It’s fairly common knowledge that the average person lives to between 75 and 80 years old, but not everyone knows that life expectancy increases with age. If they make it to 60, men can expect to live to at least 82 and women to 85.
Because of this, people often underestimate how long they’ll need their nest eggs to last in retirement — and while more good years are always better, no one should strive to outlive their savings.
“Running out of money in retirement is not only a major concern for many, but it’s also the No. 1 risk retirees face,” said Alan Porter, certified financial fiduciary and owner of Strategic Wealth Strategies.
Retiring early magnifies this risk because each additional post-career year is one less you spend saving and one more you have to finance. Even so, many Gen Xers and boomers plan to retire early, but they’re in for an ugly reality check if they take the plunge before they’re ready.
If any of the following signs apply to them, they’re probably jumping the gun.
You’re Relying Solely (or Mostly) on Social Security
According to the SSA, 37% of men and 42% of women aged 65 and older count on Social Security for at least 50% or more of their income. Twelve percent of men and 15% of women count on the program for at least 90% of their income.
If you’re anywhere near this dependent on monthly benefits, you should keep working and saving.
“Social Security is only designed to replace about 40% of your income,” said Porter. “While you may have Social Security benefits or a pension, these sources of income are often not enough on their own.”
You’re Planning To Claim Social Security Early
If your full retirement age is 67, you might think that you can pull it off five years early because the Social Security Administration (SSA) lets you start receiving benefits as early as 62.
There are a few problems with that line of thinking.
Claiming benefits early indicates your savings aren’t sufficient to carry you to your full retirement age. If that’s the case, then what about the years and hopefully decades that follow?
“Baby boomers and Gen Xers may run into money issues if they plan to turn on their Social Security benefits early in order to afford retirement,” said Porter.
The other reason you probably can’t afford to retire early if you take Social Security before 67 is that doing so locks in a smaller monthly check for life.
“Claiming benefits before full retirement age results in a permanent reduction by as much as 30% of your benefit,” said Porter.
On the other hand, the Gen Xers and boomers with nest eggs capable of carrying them beyond 67 can grow their monthly payments and guarantee more income in their later years by delaying.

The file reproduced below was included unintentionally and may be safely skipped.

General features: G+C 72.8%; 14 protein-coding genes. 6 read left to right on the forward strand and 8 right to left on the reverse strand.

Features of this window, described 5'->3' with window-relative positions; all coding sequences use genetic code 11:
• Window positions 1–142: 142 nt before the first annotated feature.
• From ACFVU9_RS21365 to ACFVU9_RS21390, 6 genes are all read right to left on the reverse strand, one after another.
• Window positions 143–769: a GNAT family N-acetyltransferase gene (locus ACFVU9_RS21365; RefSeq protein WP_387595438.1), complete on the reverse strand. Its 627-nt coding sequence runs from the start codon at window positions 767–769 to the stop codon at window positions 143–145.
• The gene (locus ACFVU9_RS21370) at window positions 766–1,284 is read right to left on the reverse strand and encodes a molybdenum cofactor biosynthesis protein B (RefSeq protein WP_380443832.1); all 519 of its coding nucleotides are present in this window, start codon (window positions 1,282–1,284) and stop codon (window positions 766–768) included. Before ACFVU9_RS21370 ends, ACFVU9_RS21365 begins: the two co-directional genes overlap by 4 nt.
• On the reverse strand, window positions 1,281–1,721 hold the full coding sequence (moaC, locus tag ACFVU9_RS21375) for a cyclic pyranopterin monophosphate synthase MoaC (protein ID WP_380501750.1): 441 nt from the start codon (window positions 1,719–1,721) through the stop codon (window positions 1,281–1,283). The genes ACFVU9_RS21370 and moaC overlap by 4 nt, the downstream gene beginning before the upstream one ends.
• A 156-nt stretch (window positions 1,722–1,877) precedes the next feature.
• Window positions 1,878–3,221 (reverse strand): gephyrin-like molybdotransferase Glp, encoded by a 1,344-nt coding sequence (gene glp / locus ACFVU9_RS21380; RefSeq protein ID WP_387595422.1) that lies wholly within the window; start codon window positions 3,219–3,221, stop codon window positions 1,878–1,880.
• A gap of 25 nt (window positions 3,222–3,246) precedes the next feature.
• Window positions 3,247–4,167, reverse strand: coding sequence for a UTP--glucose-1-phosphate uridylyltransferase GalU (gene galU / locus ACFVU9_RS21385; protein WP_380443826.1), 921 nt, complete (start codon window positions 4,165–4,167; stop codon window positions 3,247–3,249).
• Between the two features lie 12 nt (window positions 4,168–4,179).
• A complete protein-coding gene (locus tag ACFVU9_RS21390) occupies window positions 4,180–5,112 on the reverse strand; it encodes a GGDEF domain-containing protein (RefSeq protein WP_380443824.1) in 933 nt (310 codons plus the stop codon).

“Waiting to claim your benefits past full retirement age will allow your benefits to grow by as much as 8% a year,” said Porter.
You’re Banking Only on Social Security and a Retirement Fund
Even if Social Security makes up no more than 40% of your income as Porter and the SSA recommend, the composition of the other 60% will play a big role in whether or not you’re ready to retire early.
The two most common sources usually won’t suffice.
“Depending solely on Social Security and a 401(k) to fund your retirement is insufficient for most retirees,” said Porter. “When you consider taxes and market risk, your savings will be quickly depleted.”
Social Security Is Your Only Guaranteed Income Stream
Unlike Social Security checks, which are guaranteed for life, finite income sources like stock portfolios and savings accounts require you to deplete them to spend their contents — and eventually, they run out.
A better alternative is non-depleting income sources like dividend stocks or rental properties, which provide income without you having to sell them.
But dividend stocks can lose some or even all of their value and investment properties can sit vacant and deny their owners rent payments.
A better alternative is guaranteed income.
“If baby boomers and Gen Xers do not have multiple sources of guaranteed income to use in retirement, they likely cannot afford to retire early,” said Porter.
“Creating sources of guaranteed income helps mitigate this risk and ensure your funds last well beyond your ’80s. Most retirees need multiple sources of guaranteed income just to pay for life’s essentials like housing, gas and food.”
So, how can boomers and Gen Xers with an eye on early retirement secure guaranteed income?
“Cash-value life insurance and properly-structured fixed and fixed indexed annuities can generate guaranteed income in retirement, providing security and peace of mind knowing your money will last, no matter how long you live,” said Porter.
You’re Planning for the Best-Case Scenario
Finally, Gen Xers and boomers should not plan to retire early if they haven’t stress-tested their strategies against crashes, downturns, recessions and the many other threats that will inevitably materialize if given enough time.
“If you don’t have a comprehensive retirement plan that protects your money from future risks, like tax risk, sequence-of-returns risk or healthcare risks, you likely aren’t ready to retire,” said Porter.
“You may be ready to quit your job, but unless you have multiple sources of income, a plan to lower your tax liability and a diverse portfolio that includes products outside of the stock market, you may be in for a rude awakening when you see your savings start to disappear quickly.”
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